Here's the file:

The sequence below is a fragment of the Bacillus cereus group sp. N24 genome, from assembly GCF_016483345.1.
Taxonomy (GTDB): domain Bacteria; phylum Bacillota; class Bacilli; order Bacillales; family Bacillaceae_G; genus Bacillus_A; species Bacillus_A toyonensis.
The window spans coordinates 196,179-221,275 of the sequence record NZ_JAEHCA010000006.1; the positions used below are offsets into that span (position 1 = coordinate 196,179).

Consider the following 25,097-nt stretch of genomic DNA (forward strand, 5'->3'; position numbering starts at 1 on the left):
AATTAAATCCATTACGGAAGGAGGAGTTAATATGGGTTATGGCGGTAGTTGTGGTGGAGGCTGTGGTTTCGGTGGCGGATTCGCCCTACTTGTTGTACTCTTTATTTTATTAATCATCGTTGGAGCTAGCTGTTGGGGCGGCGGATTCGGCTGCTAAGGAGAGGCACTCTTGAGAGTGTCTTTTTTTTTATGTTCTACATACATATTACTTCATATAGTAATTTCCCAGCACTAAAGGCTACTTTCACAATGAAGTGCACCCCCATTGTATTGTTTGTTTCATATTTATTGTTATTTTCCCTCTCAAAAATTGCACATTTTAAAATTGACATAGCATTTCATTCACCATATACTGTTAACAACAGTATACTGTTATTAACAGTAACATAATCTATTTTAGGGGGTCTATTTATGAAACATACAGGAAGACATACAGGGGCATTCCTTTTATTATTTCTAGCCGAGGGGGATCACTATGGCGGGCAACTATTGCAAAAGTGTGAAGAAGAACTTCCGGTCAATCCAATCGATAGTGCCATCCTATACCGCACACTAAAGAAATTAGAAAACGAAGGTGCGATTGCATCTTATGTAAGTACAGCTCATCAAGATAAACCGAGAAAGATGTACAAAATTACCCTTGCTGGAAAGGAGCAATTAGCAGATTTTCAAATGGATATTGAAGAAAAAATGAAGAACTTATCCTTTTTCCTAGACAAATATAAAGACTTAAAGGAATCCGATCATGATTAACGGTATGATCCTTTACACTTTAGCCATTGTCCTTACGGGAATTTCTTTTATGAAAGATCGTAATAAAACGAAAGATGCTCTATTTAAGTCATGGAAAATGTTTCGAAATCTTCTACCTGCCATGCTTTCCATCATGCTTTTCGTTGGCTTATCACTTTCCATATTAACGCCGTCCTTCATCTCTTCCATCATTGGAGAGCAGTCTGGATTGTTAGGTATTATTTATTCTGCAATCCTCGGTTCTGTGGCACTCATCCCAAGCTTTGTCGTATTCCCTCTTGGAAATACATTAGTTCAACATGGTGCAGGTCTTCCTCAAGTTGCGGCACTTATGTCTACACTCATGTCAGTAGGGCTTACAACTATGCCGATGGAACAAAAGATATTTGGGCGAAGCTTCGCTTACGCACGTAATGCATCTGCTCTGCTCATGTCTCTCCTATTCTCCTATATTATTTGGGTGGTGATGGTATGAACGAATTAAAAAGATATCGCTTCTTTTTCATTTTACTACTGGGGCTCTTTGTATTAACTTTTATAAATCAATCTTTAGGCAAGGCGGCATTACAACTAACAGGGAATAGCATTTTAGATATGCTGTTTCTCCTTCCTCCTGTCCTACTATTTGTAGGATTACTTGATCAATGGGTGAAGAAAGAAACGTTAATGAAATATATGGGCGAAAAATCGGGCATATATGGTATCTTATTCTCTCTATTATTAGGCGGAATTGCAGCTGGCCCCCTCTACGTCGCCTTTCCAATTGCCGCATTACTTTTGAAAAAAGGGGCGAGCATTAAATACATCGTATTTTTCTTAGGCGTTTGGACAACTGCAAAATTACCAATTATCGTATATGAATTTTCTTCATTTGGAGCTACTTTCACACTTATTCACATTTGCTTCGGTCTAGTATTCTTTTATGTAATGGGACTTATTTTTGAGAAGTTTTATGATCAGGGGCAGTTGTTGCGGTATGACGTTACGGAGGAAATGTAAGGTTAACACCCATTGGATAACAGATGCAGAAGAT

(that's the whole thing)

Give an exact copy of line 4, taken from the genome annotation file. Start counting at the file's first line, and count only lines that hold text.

Consider the following 25,097-nt stretch of genomic DNA (forward strand, 5'->3'; position numbering starts at 1 on the left):